As and like are often confused since they are both used to compare actions or situations. There are, however, important differences.


We use as to talk about job or function. 

  • I worked as a shop assistant for 2 years when I was a student.
  • He used his shoe as a hammer to hang the picture up.

In comparisons, the structure ‘as adjective as’ is often used.

  • He’s not as tall as his brother
  • She ran as fast as she could.

In the following comparisons as is a conjunction – it’s followed by a clause with a subject and a verb.

  • He went to Cambridge University, as his father had before him.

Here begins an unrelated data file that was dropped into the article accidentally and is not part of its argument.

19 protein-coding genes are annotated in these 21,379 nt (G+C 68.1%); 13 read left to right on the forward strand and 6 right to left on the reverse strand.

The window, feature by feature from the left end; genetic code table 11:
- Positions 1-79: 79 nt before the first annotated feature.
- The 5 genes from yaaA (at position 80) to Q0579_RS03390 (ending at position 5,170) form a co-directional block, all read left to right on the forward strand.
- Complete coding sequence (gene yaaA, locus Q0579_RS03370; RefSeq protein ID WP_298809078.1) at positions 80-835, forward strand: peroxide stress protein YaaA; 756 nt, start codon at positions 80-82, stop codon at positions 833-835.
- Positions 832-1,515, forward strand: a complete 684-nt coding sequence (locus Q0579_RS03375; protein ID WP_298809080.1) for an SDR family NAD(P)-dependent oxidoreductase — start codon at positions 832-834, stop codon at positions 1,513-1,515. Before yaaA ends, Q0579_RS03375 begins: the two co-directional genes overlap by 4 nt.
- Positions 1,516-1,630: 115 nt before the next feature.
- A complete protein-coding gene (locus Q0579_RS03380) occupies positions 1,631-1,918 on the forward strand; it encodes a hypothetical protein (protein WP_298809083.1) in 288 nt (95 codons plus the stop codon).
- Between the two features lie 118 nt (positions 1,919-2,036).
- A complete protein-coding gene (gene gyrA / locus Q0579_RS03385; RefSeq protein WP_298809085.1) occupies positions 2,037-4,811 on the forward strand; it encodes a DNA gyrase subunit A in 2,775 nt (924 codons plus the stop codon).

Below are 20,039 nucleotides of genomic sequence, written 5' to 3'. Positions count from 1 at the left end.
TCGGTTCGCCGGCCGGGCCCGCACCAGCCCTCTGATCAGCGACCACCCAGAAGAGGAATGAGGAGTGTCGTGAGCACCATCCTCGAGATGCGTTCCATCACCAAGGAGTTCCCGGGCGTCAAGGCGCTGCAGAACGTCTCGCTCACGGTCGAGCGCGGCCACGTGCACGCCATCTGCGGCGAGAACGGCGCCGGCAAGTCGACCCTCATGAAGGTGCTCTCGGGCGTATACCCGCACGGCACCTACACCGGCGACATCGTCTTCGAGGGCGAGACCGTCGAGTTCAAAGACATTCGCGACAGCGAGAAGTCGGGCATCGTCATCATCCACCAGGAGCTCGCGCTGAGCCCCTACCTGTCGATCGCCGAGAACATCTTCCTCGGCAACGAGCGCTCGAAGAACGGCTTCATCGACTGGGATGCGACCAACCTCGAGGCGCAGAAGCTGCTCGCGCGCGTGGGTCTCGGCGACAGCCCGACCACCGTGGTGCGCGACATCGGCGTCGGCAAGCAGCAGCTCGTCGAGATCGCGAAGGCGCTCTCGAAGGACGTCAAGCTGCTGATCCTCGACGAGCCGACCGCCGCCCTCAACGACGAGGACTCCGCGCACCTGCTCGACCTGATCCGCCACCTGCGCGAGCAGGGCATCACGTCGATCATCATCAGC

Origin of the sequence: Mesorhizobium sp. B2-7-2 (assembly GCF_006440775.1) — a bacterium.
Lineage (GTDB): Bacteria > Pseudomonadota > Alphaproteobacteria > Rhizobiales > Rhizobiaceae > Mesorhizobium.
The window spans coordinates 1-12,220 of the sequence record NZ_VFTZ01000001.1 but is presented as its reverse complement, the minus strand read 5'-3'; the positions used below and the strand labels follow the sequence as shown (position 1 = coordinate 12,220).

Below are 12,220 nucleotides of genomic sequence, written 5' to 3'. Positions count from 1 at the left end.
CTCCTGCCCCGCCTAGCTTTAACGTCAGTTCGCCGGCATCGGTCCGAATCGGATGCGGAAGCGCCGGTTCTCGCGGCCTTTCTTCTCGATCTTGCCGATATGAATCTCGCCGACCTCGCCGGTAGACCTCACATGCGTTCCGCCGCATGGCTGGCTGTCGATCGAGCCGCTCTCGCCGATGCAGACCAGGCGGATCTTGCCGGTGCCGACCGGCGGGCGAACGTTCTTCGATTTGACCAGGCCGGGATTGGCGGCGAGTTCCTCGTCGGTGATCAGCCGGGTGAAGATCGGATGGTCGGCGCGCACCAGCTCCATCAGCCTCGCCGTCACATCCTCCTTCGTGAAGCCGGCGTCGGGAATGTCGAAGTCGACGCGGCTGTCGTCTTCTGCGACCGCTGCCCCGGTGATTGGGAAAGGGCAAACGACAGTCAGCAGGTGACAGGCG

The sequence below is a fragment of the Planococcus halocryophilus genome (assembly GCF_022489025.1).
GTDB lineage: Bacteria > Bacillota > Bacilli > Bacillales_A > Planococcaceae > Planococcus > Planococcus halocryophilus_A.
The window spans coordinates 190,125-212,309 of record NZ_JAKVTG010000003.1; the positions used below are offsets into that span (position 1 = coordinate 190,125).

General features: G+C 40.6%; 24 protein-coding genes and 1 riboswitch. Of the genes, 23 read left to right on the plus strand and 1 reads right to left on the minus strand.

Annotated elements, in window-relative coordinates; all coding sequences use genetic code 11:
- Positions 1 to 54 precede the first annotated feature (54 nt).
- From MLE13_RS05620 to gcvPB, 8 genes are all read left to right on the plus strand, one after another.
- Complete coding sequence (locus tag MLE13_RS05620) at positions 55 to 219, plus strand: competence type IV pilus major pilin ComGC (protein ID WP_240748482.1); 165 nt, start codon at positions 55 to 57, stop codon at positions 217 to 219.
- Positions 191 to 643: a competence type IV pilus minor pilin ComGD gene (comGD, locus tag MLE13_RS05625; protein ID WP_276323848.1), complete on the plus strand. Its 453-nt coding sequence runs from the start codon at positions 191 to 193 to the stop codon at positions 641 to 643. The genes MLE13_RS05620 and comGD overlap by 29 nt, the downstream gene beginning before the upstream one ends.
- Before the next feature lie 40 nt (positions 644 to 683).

• She’s a talented writer, as most of her family are.


In the following comparisons, like is a preposition and it’s followed by a noun or a pronoun.

  • I’ve been working like a dog all afternoon.
  • None of my brothers are much like me.
  • She looks just like her mother.

Like and As if/As though

Like, as if and as though can all be used to make comparisons. There is no difference in meaning among the 3 forms.

  • You look as if you’ve seen a ghost.
  • You talk as though we’re never going to see each other again.
  • It looks like it’s going to rain.

Expressions with ‘as’

The following expressions all use as.

  • As you know, classes restart on January 15th.
  • I tried using salt as you suggested but the stain still didn’t come out.
  • As we agreed the company will be split 50/50 between us.
  • Their house is the same as ours.